Tartan and Tweed

There is often confusion about the difference between tartan and tweed. Both tartan and tweed are hand woven fabric, made of hand spun and dyed wool. Is that where the similarities begin and end? Let's look a little closer.

From Wikipedia: Tartan is a pattern consisting of crisscrossed horizontal and vertical bands in multiple colours.

Tartans originated in woven wool, but now they are made in many other materials. Tartan is particularly associated with Scotland. Scottish kilts almost always have tartan patterns. Tartan is often called plaid in North America, but in Scotland, a plaid is a tartan cloth slung over the shoulder as a kilt accessory, or a plain ordinary blanket such as one would have on a bed. Tartan is made with alternating bands of coloured (pre-dyed) threads woven as both warp and weft at right angles to each other. The weft is woven in a simple twill, two over—two under the warp, advancing one thread at each pass. This forms visible diagonal lines where different colours cross, which give the appearance of new colours blended from the original ones. The resulting blocks of colour repeat vertically and horizontally in a distinctive pattern of squares and lines known as a sett.

Also from WikipediaTweed is a rough, woollen fabric, of a soft, open, flexible texture, resembling cheviot or homespun, but more closely woven. It is usually woven with a plain weave, twill or herringbone structure. Colour effects in the yarn may be obtained by mixing dyed wool before it is spun.[1] Tweeds are an icon of traditional Irish and British country clothing, being desirable for informal outerwear,[2] due to the material being moisture-resistant and durable. Tweeds are made to withstand harsh climate[3] and are commonly worn for outdoor activities such as shooting and hunting, in both Ireland and the United Kingdom. "Lovat" is the name given to the green used in traditional Scottish tweed.

In Ireland, tweed manufacturing is most associated with County Donegal. But, according to Gentleman's Gazette: The wearing of tweed entered a new phase when in the first half of the nineteenth century many estates in Scotland were acquired by English noblemen wishing to expand their life of leisure. In 1848, Prince Albert ignited a rush on Scottish estates when he purchased Balmoral. Although the foundation of the castle wasn’t laid until September 28, 1853, he designed The Balmoral Tweed earlier. Blue with white sprinkles and crimson in color, it was no coincidence that it looks gray from afar resembling the granite mountains of Aberdeenshire around Balmoral because it was designed for deer stalking in the area. As such, one of the first Estate Tweeds was born, and subsequently it became all the rage among estate owners to commission their special tweeds.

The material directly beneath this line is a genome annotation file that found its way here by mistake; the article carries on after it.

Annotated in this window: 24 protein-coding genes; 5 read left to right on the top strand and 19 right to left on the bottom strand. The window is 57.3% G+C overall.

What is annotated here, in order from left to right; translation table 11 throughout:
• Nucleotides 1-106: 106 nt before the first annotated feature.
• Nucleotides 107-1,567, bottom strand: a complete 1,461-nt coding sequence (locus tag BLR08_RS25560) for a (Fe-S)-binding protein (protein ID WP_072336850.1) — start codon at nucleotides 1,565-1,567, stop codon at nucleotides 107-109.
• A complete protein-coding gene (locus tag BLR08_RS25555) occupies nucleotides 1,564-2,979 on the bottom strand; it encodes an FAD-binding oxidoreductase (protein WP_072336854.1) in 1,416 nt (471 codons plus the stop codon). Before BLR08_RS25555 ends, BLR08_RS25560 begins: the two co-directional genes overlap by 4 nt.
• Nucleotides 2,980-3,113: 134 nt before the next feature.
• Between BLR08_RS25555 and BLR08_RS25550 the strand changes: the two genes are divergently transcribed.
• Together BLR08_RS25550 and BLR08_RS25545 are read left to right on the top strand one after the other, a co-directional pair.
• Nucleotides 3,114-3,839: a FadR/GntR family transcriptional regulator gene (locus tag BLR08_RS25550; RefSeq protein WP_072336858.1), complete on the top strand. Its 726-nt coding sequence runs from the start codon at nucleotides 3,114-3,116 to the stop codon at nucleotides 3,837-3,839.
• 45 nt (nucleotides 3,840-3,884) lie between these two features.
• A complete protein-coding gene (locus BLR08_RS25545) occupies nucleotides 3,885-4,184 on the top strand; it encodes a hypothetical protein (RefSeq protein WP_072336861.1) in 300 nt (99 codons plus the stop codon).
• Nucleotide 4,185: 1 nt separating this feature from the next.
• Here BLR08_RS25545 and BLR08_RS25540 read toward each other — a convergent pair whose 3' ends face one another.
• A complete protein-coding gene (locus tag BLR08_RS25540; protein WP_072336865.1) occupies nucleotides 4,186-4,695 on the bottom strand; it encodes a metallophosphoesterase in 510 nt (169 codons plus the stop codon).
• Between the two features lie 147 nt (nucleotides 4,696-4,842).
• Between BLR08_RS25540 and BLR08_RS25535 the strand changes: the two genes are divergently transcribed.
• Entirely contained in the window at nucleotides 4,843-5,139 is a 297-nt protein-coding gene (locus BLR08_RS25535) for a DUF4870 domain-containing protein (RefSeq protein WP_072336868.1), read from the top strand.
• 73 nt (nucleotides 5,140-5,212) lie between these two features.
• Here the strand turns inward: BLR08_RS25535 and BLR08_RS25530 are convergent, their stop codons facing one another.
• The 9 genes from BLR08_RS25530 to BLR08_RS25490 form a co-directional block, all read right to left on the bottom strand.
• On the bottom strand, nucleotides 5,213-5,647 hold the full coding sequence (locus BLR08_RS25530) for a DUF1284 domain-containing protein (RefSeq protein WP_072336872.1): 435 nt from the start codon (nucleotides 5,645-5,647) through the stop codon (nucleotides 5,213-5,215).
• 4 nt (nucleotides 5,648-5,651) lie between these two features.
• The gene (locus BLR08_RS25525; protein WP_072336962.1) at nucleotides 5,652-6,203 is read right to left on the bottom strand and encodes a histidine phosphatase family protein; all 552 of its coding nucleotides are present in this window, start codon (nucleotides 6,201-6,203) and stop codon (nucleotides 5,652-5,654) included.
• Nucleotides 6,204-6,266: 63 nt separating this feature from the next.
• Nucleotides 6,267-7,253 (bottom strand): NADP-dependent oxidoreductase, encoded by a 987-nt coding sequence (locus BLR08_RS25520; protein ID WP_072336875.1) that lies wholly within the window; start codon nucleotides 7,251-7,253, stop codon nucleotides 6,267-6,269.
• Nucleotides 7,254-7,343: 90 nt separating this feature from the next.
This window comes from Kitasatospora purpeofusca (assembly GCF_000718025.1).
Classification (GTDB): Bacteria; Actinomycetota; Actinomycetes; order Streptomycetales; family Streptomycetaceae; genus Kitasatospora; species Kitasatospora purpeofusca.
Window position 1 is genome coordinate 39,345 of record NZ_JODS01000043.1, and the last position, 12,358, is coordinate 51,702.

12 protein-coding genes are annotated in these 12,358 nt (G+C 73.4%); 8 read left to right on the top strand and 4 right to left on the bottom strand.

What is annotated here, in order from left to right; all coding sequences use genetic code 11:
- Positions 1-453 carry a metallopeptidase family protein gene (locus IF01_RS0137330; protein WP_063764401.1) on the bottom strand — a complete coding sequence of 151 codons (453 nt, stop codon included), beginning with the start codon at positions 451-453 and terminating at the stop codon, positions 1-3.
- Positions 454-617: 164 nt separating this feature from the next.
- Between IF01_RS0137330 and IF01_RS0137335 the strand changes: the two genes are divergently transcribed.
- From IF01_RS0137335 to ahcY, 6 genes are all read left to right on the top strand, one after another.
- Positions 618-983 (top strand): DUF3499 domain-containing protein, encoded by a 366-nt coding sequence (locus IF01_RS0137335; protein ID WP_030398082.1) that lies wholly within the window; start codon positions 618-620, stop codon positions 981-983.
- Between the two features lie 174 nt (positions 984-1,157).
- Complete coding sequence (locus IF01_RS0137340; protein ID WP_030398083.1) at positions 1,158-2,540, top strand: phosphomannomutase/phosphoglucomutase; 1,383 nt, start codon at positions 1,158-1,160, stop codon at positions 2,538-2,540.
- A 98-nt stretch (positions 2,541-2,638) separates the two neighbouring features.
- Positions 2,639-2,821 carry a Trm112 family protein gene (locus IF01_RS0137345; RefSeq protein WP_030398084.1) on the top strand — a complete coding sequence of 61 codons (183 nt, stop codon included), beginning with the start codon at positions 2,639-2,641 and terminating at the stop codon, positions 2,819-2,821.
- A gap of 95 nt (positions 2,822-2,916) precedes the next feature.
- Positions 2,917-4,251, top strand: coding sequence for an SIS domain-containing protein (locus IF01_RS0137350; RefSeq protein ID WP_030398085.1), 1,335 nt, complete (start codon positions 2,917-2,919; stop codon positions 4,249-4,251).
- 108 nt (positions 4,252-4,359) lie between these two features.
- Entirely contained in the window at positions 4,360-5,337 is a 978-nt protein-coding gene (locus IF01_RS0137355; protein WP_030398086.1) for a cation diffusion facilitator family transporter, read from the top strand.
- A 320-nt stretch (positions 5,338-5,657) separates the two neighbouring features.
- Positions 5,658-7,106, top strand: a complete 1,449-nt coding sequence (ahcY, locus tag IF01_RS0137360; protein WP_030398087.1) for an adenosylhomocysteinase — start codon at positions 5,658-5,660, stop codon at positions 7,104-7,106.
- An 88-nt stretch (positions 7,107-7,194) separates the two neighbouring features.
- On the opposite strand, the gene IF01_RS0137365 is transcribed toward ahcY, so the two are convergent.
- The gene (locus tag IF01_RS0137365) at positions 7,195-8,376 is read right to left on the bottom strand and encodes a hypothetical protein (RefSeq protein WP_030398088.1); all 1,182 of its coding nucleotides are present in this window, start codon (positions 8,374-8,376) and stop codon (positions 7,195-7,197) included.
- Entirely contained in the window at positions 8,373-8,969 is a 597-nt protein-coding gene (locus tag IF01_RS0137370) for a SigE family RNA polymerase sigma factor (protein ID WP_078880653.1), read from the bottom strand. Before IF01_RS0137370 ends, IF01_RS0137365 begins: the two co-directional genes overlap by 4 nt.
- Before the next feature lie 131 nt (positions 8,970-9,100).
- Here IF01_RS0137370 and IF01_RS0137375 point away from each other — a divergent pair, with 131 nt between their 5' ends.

Two of the main families of tweeds are Clan Tartan Tweeds and Estate Tweeds, but what’s the difference? Think of it this way:
  1. Tweed is the general category that includes both varieties.
  2. A Clan Tartan identified the members of the same family no matter where they live. (Family based)
  3. An Estate Tweed used to identify people who live and work in the same estate, regardless of whether they are related or not. (Location based)
So, do you understand the difference between tartan and tweed?

In short, both tartan and tweed are twill fabrics and both are woven in the Outlander Tartan Shawl tradition. The two fabrics are woven in traditional patterns that have meaning to a particular house, estate, region or clan. A tartan can be a tweed, but most tweeds are not tartans. Tweed or tartan, you can not go wrong with a well made wool scarf, hat, bag or kilt.

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